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Excerpt from Oral History Interview with William Gordon, January 19, 1991. Interview A-0364. Southern Oral History Program Collection (#4007) See Entire Interview >>

Transgressing racial boundaries as a representative for the Tuskegee Institute

Gordon offers a unique perspective on race relations in Memphis during the late 1930s. As a representative for a Tuskegee Institute publication, Gordon travelled around Memphis to hotels and restaurants. In this capacity, he witnessed the ramifications of racial segregation while simultaneously observing how the respectability of Tuskegee served to blur racial boundaries. His comments reveal the complexities that surround race relations and Jim Crow segregation in the urban South.

Citing this Excerpt

Oral History Interview with William Gordon, January 19, 1991. Interview A-0364. Southern Oral History Program Collection (#4007) in the Southern Oral History Program Collection, Southern Historical Collection, Wilson Library, University of North Carolina at Chapel Hill.

Full Text of the Excerpt

When I was high school I started fiddling around with the newspaper and they asked me to write something about the school, which I did. When I finished high school I went to college. Oats, who was publishing The Memphis World, who was the head of it, went to work at Tuskegee. They had this publication called Service Magazine, which was an official organ of the dietetics department at Tuskegee. They published that because Dr. Fred Patterson-I'm sure you met him when he was alive- conceived the idea that they should properly train cooks and chef cooks at Tuskegee. It went over very well. My job was to take that magazine and go into hotels and restaurants. I was articulate enough at that time to talk to the people about the publication and I did pretty well with that. They kept me on and I went with that for several years.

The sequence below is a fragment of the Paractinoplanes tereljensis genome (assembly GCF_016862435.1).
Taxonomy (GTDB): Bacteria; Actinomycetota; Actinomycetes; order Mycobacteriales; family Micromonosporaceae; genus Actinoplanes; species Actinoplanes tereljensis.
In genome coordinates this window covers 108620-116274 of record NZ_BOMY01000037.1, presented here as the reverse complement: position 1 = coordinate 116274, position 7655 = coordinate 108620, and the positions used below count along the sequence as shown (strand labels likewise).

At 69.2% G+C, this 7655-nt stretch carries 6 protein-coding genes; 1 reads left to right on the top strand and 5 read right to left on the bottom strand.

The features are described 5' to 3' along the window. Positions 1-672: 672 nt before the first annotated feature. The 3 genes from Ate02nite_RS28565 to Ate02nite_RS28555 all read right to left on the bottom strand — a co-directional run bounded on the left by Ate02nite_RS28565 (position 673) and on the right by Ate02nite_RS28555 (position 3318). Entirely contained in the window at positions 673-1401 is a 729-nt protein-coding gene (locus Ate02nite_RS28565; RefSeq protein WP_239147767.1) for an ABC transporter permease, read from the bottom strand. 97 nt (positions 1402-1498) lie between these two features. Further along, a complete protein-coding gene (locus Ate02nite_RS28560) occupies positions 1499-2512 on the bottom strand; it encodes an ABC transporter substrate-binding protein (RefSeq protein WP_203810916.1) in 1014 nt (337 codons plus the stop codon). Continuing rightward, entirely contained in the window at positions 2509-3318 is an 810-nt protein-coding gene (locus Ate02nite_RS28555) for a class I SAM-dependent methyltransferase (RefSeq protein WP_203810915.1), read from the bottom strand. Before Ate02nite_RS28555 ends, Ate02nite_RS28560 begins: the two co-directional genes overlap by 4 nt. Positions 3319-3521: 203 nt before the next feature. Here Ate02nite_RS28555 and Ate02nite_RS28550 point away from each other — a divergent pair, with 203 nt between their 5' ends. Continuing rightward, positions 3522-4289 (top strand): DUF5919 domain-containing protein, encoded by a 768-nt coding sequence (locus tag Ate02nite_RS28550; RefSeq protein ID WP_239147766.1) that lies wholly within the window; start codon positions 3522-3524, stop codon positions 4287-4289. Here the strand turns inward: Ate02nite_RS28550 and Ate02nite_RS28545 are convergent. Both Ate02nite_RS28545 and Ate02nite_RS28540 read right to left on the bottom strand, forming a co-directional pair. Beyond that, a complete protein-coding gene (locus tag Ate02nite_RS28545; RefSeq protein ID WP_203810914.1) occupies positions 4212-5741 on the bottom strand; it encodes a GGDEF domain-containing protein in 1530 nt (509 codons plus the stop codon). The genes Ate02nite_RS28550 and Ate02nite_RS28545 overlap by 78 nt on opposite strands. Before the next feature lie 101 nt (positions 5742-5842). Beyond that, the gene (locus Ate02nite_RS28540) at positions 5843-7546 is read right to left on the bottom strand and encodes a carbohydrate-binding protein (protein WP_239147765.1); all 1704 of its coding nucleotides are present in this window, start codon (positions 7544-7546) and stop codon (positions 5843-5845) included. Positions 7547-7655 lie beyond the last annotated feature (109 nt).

JOHN EGERTON:
Did you work out of Tuskegee or out of Memphis?
WILLIAM GORDON:
Out of Memphis.
JOHN EGERTON:
You really didn't change your residence, you just took on a job.
WILLIAM GORDON:
I took on a job and I was a resident of Memphis. I would drive around throughout the South.
JOHN EGERTON:
An unusual time to be doing that.
WILLIAM GORDON:
[laughter] I would go into hotels and restaurants and some of them you couldn't walk in the front door.
JOHN EGERTON:
This was in the 30s?
WILLIAM GORDON:
It was in the late 30s. You couldn't walk in the front door, they would invite you come around and go in through the kitchen. I remember one incident in Birmingham where I walked in the front door. The bellhop, who was white, turned to me and said, "you can't come in here, niggers don't come in the front door of this hotel. You've got to come around the back." I said, "well, I have an appointment with the manager." I had called him up and made an appointment to talk about the magazine and the cooking school at Tuskegee. I think what infuriated him was there was a young woman behind the desk who was very polite and smiling when I came in. She didn't care who I was. Then she called the manager and told him I was there. This young fellow, I guess, didn't like that. He came over to me and I guess he was going to put me out bodily. But, just as he approached me the manager came in and shook my hand. Then that fellow disappeared. It was this kind of thing that you had to be very careful about going in and out of these places. The name of Tuskegee was like magic in the South and it had a good name, because of Dr. [George Washington] Carver and what it stood for, so we could get into these places.